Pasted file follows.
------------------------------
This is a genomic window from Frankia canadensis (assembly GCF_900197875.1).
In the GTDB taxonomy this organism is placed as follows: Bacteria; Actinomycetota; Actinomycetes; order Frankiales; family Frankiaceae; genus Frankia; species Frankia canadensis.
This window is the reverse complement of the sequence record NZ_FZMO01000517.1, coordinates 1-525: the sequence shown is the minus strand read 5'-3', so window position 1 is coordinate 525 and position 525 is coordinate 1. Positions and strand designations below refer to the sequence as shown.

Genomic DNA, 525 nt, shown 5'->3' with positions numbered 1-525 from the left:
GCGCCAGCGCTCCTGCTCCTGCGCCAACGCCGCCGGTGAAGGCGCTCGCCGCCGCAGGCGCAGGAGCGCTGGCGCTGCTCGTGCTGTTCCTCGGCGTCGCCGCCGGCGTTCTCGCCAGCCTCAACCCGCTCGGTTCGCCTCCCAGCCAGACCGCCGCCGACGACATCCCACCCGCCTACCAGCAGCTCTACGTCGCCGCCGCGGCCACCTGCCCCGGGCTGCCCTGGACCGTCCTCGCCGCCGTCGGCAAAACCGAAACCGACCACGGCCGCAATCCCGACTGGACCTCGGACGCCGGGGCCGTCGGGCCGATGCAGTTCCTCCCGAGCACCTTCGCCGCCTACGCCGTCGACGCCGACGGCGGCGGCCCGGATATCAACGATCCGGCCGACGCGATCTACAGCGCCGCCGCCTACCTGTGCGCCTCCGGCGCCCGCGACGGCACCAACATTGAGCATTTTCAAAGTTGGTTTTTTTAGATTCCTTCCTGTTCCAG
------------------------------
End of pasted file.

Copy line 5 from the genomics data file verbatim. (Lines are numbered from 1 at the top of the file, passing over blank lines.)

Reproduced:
GCGCCAGCGCTCCTGCTCCTGCGCCAACGCCGCCGGTGAAGGCGCTCGCCGCCGCAGGCGCAGGAGCGCTGGCGCTGCTCGTGCTGTTCCTCGGCGTCGCCGCCGGCGTTCTCGCCAGCCTCAACCCGCTCGGTTCGCCTCCCAGCCAGACCGCCGCCGACGACATCCCACCCGCCTACCAGCAGCTCTACGTCGCCGCCGCGGCCACCTGCCCCGGGCTGCCCTGGACCGTCCTCGCCGCCGTCGGCAAAACCGAAACCGACCACGGCCGCAATCCCGACTGGACCTCGGACGCCGGGGCCGTCGGGCCGATGCAGTTCCTCCCGAGCACCTTCGCCGCCTACGCCGTCGACGCCGACGGCGGCGGCCCGGATATCAACGATCCGGCCGACGCGATCTACAGCGCCGCCGCCTACCTGTGCGCCTCCGGCGCCCGCGACGGCACCAACATTGAGCATTTTCAAAGTTGGTTTTTTTAGATTCCTTCCTGTTCCAG